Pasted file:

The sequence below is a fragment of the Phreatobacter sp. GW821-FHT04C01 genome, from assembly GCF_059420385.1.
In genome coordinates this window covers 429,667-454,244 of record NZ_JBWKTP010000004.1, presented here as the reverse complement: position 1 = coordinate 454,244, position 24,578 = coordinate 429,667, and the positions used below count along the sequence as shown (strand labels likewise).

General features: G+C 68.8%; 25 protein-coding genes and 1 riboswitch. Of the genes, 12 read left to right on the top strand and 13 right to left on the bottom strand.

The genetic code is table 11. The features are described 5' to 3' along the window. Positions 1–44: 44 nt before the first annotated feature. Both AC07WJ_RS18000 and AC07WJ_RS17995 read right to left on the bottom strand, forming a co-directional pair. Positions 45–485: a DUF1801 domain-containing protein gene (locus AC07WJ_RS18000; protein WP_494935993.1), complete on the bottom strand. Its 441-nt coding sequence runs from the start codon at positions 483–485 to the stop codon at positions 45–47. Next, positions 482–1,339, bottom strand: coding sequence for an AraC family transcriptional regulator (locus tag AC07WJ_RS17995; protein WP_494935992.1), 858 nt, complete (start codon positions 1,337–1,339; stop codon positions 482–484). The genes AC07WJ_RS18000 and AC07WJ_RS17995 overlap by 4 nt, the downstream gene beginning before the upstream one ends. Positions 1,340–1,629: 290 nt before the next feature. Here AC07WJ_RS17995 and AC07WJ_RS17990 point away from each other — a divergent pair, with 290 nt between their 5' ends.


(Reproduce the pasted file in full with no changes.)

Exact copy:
The sequence below is a fragment of the Phreatobacter sp. GW821-FHT04C01 genome, from assembly GCF_059420385.1.
In genome coordinates this window covers 429,667-454,244 of record NZ_JBWKTP010000004.1, presented here as the reverse complement: position 1 = coordinate 454,244, position 24,578 = coordinate 429,667, and the positions used below count along the sequence as shown (strand labels likewise).

General features: G+C 68.8%; 25 protein-coding genes and 1 riboswitch. Of the genes, 12 read left to right on the top strand and 13 right to left on the bottom strand.

The genetic code is table 11. The features are described 5' to 3' along the window. Positions 1–44: 44 nt before the first annotated feature. Both AC07WJ_RS18000 and AC07WJ_RS17995 read right to left on the bottom strand, forming a co-directional pair. Positions 45–485: a DUF1801 domain-containing protein gene (locus AC07WJ_RS18000; protein WP_494935993.1), complete on the bottom strand. Its 441-nt coding sequence runs from the start codon at positions 483–485 to the stop codon at positions 45–47. Next, positions 482–1,339, bottom strand: coding sequence for an AraC family transcriptional regulator (locus tag AC07WJ_RS17995; protein WP_494935992.1), 858 nt, complete (start codon positions 1,337–1,339; stop codon positions 482–484). The genes AC07WJ_RS18000 and AC07WJ_RS17995 overlap by 4 nt, the downstream gene beginning before the upstream one ends. Positions 1,340–1,629: 290 nt before the next feature. Here AC07WJ_RS17995 and AC07WJ_RS17990 point away from each other — a divergent pair, with 290 nt between their 5' ends.